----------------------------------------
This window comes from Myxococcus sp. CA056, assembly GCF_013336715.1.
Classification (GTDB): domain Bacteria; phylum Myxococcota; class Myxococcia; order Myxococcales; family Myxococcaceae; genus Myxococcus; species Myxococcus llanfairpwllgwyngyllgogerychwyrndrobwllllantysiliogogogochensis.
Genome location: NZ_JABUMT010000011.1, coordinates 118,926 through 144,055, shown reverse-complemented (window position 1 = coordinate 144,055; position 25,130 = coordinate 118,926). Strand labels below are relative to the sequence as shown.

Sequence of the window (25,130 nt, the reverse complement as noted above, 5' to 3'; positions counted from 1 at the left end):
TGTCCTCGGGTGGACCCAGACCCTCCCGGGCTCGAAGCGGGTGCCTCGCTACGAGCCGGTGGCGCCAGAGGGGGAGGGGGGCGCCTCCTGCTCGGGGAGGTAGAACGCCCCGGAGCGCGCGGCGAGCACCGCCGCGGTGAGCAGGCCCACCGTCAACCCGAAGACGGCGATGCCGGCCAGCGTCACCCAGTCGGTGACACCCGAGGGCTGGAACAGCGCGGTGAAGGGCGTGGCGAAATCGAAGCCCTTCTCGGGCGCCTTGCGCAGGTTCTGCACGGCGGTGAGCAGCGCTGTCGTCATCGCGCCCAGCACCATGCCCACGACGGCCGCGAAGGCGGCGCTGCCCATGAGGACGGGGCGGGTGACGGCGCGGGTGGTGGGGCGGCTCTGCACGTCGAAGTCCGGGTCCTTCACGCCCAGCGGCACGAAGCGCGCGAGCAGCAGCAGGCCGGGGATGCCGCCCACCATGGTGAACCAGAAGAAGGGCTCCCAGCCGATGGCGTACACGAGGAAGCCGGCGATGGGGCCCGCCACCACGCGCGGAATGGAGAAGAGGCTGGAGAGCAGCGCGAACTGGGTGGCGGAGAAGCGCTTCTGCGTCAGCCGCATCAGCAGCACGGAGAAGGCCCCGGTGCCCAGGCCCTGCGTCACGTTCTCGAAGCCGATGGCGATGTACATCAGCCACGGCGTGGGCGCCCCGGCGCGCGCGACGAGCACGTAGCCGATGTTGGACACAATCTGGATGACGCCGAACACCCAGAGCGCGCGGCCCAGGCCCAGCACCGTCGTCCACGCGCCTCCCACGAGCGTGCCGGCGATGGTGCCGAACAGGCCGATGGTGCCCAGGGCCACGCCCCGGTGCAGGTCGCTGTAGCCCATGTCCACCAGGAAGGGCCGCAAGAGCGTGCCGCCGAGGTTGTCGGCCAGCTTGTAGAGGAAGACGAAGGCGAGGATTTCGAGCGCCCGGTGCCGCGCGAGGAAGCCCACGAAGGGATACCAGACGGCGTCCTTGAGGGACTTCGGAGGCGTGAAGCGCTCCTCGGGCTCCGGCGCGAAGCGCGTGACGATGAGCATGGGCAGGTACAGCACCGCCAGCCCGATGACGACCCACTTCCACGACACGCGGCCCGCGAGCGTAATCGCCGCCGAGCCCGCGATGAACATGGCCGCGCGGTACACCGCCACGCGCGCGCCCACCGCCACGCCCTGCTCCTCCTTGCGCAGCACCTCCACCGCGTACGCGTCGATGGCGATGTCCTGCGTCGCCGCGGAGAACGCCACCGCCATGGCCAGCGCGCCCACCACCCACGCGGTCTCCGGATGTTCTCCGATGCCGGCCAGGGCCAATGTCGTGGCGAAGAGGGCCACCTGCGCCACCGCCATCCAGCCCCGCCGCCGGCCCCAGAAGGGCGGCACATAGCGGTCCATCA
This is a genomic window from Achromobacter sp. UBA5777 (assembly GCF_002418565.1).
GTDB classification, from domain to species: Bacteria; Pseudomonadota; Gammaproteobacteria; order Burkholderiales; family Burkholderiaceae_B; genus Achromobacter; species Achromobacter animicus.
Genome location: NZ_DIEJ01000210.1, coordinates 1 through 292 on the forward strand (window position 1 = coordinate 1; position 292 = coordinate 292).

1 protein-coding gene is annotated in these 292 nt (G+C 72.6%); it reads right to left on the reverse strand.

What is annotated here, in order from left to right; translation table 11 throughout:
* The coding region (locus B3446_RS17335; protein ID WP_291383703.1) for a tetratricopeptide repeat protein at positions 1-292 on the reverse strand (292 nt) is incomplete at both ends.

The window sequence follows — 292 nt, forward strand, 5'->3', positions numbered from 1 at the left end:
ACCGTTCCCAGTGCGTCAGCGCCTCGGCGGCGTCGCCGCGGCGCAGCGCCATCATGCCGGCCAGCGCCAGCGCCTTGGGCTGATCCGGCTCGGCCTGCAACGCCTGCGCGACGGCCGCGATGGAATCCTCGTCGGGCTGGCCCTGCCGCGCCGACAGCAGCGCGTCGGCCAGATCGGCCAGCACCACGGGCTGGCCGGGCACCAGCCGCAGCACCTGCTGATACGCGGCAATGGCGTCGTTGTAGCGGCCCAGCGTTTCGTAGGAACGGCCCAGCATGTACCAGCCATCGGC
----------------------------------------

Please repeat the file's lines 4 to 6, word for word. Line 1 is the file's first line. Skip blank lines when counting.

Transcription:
Sequence of the window (25,130 nt, the reverse complement as noted above, 5' to 3'; positions counted from 1 at the left end):
TGTCCTCGGGTGGACCCAGACCCTCCCGGGCTCGAAGCGGGTGCCTCGCTACGAGCCGGTGGCGCCAGAGGGGGAGGGGGGCGCCTCCTGCTCGGGGAGGTAGAACGCCCCGGAGCGCGCGGCGAGCACCGCCGCGGTGAGCAGGCCCACCGTCAACCCGAAGACGGCGATGCCGGCCAGCGTCACCCAGTCGGTGACACCCGAGGGCTGGAACAGCGCGGTGAAGGGCGTGGCGAAATCGAAGCCCTTCTCGGGCGCCTTGCGCAGGTTCTGCACGGCGGTGAGCAGCGCTGTCGTCATCGCGCCCAGCACCATGCCCACGACGGCCGCGAAGGCGGCGCTGCCCATGAGGACGGGGCGGGTGACGGCGCGGGTGGTGGGGCGGCTCTGCACGTCGAAGTCCGGGTCCTTCACGCCCAGCGGCACGAAGCGCGCGAGCAGCAGCAGGCCGGGGATGCCGCCCACCATGGTGAACCAGAAGAAGGGCTCCCAGCCGATGGCGTACACGAGGAAGCCGGCGATGGGGCCCGCCACCACGCGCGGAATGGAGAAGAGGCTGGAGAGCAGCGCGAACTGGGTGGCGGAGAAGCGCTTCTGCGTCAGCCGCATCAGCAGCACGGAGAAGGCCCCGGTGCCCAGGCCCTGCGTCACGTTCTCGAAGCCGATGGCGATGTACATCAGCCACGGCGTGGGCGCCCCGGCGCGCGCGACGAGCACGTAGCCGATGTTGGACACAATCTGGATGACGCCGAACACCCAGAGCGCGCGGCCCAGGCCCAGCACCGTCGTCCACGCGCCTCCCACGAGCGTGCCGGCGATGGTGCCGAACAGGCCGATGGTGCCCAGGGCCACGCCCCGGTGCAGGTCGCTGTAGCCCATGTCCACCAGGAAGGGCCGCAAGAGCGTGCCGCCGAGGTTGTCGGCCAGCTTGTAGAGGAAGACGAAGGCGAGGATTTCGAGCGCCCGGTGCCGCGCGAGGAAGCCCACGAAGGGATACCAGACGGCGTCCTTGAGGGACTTCGGAGGCGTGAAGCGCTCCTCGGGCTCCGGCGCGAAGCGCGTGACGATGAGCATGGGCAGGTACAGCACCGCCAGCCCGATGACGACCCACTTCCACGACACGCGGCCCGCGAGCGTAATCGCCGCCGAGCCCGCGATGAACATGGCCGCGCGGTACACCGCCACGCGCGCGCCCACCGCCACGCCCTGCTCCTCCTTGCGCAGCACCTCCACCGCGTACGCGTCGATGGCGATGTCCTGCGTCGCCGCGGAGAACGCCACCGCCATGGCCAGCGCGCCCACCACCCACGCGGTCTCCGGATGTTCTCCGATGCCGGCCAGGGCCAATGTCGTGGCGAAGAGGGCCACCTGCGCCACCGCCATCCAGCCCCGCCGCCGGCCCCAGAAGGGCGGCACATAGCGGTCCATCA
This is a genomic window from Achromobacter sp. UBA5777 (assembly GCF_002418565.1).